Friday, September 9, 2011

Self Pubbed E-Books Make Best Seller List!

How about that title! It probably couldn't have happened a year or two ago. The good news about e-books just keeps getting better and better.

This week's USA Today's best seller list places BLIND FAITH at #7 and THE ABBEY at #12. I haven't checked the other lists, but they're often pretty much the same. Both of these mystery novels are published via Amazon and selling for $.99 (not a typo). I bought BLIND FAITH last evening, and am already hooked (which could change, as I rarely read murder mysteries).

If you've been following Hoosier Ink regularly, you'll know that I've blogged several times recently about e-books. Some of you have already launched your books as such. I'm behind you, but not for much longer. And wait til you hear how my writing buddy is doing.

Two months ago, my writing buddy Melissa and I were still exploring self or independent e-publishing options. Everything we read and heard pushed us closer to taking the leap. About a month ago, Melissa did. Sick and tired of delays and rejections and with six in a series of murder mysteries completed, she e-published with Amazon. From a zero readership, she's already sold pushing 200 books! And having fun reading great reviews from strangers! Like the two books I mention above, she's selling hers at $.99 for a limited time. She'll soon have her second book available and up her prices a bit. So take a look today at an intriguing story for an unbeatable price on, MISS PETTYBONE'S FIRST CASE by Melissa Rees price.

To join the e-publishing party, a couple of weeks ago I turned down a small, rapidly growing publisher's contract offer for all of my books. (I SO wanted to work with that editor, but just couldn't accept the non-negotiable financial package after my great experience with independent publishing.) It was about the sixth contract offer I've rejected since I started writing fiction. But even more difficult, I also terminated with my agent and literary agency. (Lots of future famifications there, how well I know.)

And yes, I'm still mourning the above decisions a bit, but I'm excitedly preparing my first novel for conversion to an e-book. I'm still deciding between two e-publishers. But at the moment, I'm thinking I'll follow Melissa's lead and use Amazon. If not Amazon, I'll use the printer for all my books so far,

I encourage those of you with e-publishing and e-reading experiences to share some comments here. This is still a new publishing "game," with new rules and wins every day. And we need to hear from each other.

Writing and reading blessings!
Millie Samuelson


  1. Great insight, Millie. The e-books workshop I attended a few weeks ago emphasized keeping your stories short or creating a series out of them to hook the reader and increase sales. They also said don't wait to release the next book; if it's ready, publish it! They stressed that with Amazon you can take your book "down" and "retool" it (make any edits/changes you want, especially adding endorsements) and put it right back up on line for sale again. I enjoyed the "community" approach they stressed, such as including advertising at the back of your book, promoting your other books and those of your writing friends. Have your friends do the same for you.

    There were multiple great points made, but the one that made the 200+ people say, "Ohhhhhhhhhhh!" (in the good sense) was the topic of tags for the internet searches. Amazon apparently only offers up to 5 tags per book, so you have to choose your search works carefully. They suggested using the names of the most famous authors that write the same type of books you are working on. For example, if you are writing a western, make "Louis L'Amour" one of your tags. Perfectly legal and offers a much higher probability that your book will be seen during searches. I'm including the link to a book that one of the presenters at the conference discussed. He is a professor at OU. I don't have a Kindle yet, so I haven't looked at it, but others in the group said it was very helpful for them and saved them a lot of grief trying to figure things out.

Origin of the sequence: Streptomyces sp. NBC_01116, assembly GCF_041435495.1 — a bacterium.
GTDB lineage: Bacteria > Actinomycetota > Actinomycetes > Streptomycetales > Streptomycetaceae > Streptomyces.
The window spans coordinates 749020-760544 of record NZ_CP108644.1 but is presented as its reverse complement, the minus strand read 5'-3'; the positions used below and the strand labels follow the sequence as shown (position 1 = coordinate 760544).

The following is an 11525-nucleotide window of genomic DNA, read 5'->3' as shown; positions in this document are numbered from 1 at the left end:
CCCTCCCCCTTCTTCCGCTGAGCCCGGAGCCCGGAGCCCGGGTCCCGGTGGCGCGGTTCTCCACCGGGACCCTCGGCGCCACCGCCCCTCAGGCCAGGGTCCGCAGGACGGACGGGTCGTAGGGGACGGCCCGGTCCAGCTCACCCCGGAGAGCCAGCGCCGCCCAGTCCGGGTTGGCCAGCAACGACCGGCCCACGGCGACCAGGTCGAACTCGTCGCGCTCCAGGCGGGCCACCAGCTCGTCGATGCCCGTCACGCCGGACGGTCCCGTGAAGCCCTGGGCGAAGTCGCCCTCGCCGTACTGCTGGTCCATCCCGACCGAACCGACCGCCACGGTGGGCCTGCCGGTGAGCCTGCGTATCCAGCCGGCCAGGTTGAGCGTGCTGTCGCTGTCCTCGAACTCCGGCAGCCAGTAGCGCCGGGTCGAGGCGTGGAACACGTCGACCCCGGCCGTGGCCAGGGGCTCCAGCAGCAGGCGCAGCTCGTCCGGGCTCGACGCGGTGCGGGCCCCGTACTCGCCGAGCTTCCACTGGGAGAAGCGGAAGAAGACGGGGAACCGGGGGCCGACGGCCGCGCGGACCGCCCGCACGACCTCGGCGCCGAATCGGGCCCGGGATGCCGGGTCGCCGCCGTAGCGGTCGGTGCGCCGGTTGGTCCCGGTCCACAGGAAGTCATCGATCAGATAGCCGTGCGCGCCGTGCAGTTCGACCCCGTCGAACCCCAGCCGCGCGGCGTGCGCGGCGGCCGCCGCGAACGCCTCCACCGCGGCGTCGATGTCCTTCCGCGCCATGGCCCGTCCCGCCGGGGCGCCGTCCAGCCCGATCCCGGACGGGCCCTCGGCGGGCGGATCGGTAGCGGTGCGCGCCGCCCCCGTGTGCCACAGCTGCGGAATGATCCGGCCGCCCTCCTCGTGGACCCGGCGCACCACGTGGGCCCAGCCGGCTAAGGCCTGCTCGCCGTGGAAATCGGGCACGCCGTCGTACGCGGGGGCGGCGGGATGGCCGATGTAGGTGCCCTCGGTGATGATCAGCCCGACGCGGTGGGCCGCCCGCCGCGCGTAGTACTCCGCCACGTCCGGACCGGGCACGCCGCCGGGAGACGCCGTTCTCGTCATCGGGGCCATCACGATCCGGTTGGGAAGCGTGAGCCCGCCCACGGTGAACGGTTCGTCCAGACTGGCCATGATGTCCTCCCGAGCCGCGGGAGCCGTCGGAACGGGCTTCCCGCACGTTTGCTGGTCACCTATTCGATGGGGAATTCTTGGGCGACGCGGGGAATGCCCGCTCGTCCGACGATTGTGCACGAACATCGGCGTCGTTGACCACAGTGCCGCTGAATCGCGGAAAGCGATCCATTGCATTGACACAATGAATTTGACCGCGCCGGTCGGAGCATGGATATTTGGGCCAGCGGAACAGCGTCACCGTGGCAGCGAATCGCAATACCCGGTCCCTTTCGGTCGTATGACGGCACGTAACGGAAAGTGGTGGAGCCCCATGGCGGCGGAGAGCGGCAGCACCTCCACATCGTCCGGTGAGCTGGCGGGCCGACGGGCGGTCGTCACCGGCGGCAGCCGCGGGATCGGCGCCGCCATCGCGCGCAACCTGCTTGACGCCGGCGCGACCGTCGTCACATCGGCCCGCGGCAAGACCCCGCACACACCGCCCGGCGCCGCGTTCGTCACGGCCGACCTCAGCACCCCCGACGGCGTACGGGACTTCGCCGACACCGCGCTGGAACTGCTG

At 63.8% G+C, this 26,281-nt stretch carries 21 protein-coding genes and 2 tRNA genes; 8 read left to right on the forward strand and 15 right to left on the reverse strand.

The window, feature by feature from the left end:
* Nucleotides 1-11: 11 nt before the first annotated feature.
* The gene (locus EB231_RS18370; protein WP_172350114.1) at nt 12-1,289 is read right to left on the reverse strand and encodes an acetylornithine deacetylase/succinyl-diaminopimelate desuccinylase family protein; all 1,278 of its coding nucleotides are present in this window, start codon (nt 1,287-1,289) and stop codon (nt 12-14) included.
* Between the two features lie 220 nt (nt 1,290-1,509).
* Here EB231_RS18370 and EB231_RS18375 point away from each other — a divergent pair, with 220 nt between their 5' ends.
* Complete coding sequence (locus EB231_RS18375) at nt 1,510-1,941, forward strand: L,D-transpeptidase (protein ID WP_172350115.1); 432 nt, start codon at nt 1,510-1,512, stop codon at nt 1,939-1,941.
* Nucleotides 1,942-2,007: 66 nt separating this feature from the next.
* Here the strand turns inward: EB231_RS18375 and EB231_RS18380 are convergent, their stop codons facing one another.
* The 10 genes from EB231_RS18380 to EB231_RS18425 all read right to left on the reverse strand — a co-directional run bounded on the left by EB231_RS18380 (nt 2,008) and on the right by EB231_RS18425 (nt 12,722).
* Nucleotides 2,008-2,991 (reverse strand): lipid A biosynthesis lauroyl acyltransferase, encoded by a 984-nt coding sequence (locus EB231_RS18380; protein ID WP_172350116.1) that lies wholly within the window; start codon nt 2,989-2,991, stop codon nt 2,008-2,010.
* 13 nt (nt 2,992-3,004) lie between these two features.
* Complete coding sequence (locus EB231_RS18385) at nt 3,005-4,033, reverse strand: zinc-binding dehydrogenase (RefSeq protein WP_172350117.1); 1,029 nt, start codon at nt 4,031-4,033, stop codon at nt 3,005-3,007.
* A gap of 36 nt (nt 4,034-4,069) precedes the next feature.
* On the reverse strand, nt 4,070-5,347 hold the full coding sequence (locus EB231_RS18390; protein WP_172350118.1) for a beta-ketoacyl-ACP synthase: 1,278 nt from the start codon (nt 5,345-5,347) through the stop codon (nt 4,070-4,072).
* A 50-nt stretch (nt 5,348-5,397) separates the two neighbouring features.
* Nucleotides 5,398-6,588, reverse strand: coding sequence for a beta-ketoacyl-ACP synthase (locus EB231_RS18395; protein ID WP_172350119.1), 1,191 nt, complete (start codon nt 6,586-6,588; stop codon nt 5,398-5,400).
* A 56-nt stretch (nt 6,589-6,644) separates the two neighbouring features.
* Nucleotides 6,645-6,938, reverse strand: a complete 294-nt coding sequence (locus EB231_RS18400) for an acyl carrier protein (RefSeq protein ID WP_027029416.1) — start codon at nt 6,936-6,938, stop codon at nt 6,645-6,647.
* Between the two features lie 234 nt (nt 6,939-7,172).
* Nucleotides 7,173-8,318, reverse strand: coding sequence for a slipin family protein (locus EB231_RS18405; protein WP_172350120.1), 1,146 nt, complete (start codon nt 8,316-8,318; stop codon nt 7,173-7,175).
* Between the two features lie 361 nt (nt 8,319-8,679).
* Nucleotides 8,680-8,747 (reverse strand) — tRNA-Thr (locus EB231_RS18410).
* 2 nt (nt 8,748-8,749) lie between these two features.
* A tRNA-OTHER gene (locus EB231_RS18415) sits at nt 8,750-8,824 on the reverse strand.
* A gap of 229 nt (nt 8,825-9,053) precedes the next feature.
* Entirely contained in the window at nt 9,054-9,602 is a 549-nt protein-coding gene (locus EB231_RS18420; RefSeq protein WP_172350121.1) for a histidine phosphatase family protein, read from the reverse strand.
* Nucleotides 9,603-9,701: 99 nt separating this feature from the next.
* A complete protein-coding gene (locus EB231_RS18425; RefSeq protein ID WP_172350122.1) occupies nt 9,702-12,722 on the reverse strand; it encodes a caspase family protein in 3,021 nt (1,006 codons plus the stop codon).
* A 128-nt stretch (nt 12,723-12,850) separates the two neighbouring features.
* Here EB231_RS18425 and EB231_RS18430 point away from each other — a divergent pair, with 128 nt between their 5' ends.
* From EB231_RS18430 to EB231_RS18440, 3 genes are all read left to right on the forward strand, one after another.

2. Paul, WOW -- what you've shared is SO important! And I hadn't thought about it yet in connection with my book/s. I'm just beginning to understand the importance of "tags," and with this comment, you've multiplied my understand many hundred percent. As our Chinese/Taiwanese heritage taught us to say -- A thousand fragrant thanks forever! I'm going to get the book you recomment RIGHT NOW! Duo shieh! :-)

  3. I truly believe epublishing will continue to grow. With iPads and similar devices out there, it's easier than ever to download a book.

  4. This is all so new to me and my conventional mind is startled. It's a whole new writing world out there! I'm wondering if I could get my parent's book, "China Call" done as an e-book since it was in print only a short while and we can't find many copies around. I guess it would mean re-typing the whole thing...hmmm. My parents did want to update it. Thanks for all this great info, Millie Samuelson and Paul Brown. Joy Kelly

  5. On Thu 9-8, literary agent Terry Burns blogged about best-sellers. How he concluded ties in with this blog of mine. To read his whole blog, go to
    Here's Terry's conclusion: "But how about these books that go straight to ebook and go viral – achieve best-selling status with no publisher involved at all? I’d have to say these comments [in my blog today] are about traditional print books reaching that elusive status. I’d have to address doing it in ebooks in a separate blog – as soon as I come to understand what really causes one of the titles to stand out that strongly there."
    I, Millie, look forward to reading THAT blog. . . :-)

  6. Thanks for sharing your insight, Millie. It seems to to me we're going to see an increasing amount of e-publishing. I look forward to hearing more of your journey.